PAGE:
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The Issue of Divorce under Mosaic Law as Outlined in the Pentateuch

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A man was free to divorce her as the law allows and he would also become a widower just leaving him free to remarry. “ But if this charge is true, and evidence of the girl’ s virginity is not found they shall bring the girl to the entrance of her father’ s house and there her townsmen shall stone her to death. ” This mention of divorce is ambiguous since the husband won’ t really be divorcing, except for formal purposes and in the eyes of the public because she will be put to death. The mention of divorce, in this case, is not very clear as the consequences for the woman do not allow her to even be able to continue her life in society.

The outcome for a man who seduces a virgin is quite different. “ If a man comes upon a maiden that is not betrothed, takes her and has relations with her, and their deed is discovered, the man who had relations with her shall pay the girls' father fifty silver shekels and take her as his wife… .Moreover, he may not divorce her as long as he lives” (v 28-29). The tone of the passage allows one to believe that divorce was a possible option in biblical times.

Since the man was by law instructed to live with his wife until he dies, divorce is placed in a negative light. The man’ s inability to divorce is the punishment for the crime that he committed. Quotations from this passage form the basis of Jewish divorce certificates. Taking the term seduction in the literal sense one could consider that a harsh law for someone to be married to a man who rapes and assault her.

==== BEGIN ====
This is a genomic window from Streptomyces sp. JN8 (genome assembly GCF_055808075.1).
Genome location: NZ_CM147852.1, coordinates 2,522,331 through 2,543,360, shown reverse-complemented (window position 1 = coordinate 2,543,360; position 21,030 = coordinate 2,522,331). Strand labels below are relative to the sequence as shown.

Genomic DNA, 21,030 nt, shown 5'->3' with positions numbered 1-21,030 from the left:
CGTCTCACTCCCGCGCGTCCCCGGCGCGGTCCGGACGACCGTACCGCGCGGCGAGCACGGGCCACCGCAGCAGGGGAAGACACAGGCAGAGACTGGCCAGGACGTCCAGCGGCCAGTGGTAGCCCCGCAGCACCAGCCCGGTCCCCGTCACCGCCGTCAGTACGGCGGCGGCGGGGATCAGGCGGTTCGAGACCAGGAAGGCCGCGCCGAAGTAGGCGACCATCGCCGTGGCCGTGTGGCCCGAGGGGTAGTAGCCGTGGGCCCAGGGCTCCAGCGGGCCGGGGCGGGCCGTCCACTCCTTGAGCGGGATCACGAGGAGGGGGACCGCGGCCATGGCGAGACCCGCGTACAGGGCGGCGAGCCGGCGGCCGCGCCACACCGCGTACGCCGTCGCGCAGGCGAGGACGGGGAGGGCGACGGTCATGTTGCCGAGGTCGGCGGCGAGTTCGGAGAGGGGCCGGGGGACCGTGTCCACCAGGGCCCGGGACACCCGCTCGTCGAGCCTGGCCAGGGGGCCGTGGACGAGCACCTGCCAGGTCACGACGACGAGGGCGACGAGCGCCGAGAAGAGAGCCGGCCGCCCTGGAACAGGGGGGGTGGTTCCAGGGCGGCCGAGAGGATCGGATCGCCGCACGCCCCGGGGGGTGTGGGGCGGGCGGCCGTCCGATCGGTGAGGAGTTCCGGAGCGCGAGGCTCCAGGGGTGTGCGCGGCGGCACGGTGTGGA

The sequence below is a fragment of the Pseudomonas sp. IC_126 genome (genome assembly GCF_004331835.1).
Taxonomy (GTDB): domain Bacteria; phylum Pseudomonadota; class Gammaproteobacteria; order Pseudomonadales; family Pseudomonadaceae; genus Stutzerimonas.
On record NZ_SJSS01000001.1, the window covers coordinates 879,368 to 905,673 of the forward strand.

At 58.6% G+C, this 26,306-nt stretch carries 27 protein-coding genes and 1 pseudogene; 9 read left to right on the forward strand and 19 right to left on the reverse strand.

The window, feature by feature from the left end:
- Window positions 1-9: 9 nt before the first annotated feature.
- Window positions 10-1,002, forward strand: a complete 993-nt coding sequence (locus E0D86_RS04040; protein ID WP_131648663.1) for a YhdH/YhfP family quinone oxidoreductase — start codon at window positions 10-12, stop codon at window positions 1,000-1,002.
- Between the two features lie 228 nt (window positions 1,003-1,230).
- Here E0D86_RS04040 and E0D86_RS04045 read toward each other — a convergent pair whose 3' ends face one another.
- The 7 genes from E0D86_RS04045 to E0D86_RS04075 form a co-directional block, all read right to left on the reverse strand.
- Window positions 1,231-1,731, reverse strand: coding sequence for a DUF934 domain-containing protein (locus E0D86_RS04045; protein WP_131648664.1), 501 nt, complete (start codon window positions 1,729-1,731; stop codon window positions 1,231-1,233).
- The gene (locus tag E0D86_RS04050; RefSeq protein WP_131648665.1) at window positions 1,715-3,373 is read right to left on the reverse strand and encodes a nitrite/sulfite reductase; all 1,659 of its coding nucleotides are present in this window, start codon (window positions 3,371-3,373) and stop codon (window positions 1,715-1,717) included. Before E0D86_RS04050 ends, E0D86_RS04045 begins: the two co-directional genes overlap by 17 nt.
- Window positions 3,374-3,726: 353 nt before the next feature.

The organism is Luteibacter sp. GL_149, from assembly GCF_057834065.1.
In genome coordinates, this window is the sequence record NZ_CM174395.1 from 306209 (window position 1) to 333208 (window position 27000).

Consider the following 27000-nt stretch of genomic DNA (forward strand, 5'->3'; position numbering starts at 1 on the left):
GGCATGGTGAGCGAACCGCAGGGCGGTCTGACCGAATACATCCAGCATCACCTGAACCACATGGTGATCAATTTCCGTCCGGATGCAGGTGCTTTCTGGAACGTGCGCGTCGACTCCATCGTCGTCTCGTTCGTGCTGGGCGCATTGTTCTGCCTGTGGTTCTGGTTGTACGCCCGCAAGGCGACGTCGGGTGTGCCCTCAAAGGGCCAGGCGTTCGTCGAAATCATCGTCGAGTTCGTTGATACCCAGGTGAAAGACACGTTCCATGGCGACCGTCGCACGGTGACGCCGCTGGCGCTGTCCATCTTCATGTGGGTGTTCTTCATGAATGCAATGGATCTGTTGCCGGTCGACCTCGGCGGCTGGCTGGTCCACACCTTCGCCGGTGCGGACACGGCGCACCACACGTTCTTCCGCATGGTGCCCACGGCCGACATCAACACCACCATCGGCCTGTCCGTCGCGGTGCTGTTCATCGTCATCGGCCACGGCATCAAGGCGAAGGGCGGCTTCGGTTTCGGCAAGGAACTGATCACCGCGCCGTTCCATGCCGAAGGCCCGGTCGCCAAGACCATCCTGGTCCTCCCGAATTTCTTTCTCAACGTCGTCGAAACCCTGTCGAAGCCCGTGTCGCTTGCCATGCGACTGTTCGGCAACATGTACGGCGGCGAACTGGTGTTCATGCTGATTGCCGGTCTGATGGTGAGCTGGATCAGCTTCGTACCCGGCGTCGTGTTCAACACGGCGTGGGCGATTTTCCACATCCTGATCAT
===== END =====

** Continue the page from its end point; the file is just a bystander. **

This can be examined in a different context in which the woman willingly had sexual relations with the man. Davidson elaborated on the possible meanings. “ Thus the woman is not forced to marry and spend the rest of her life with a stranger who forcibly overpowered and raped her, but to marry a sexual partner with whom she willingly had sexual relations” (386). The law protects the woman. It protects her from the sin of fornication as well as providing for her economically, socially, and spiritually through the bond and sanctity of marriage. The Pentateuch treated divorce in favor of the man although in many parts the grounds for divorce are conditional.

It does not consider abuses that may be done to the wife but rather emphasized, for the most part, infidelity on the part of the woman. This could be due to the practice of polygamy which would make it easier for the man to escape the claim of committing adultery. This ground for divorce could only be applied to women because the permissibility of polygamy meant that adultery by a man could not be a ground for divorce.  

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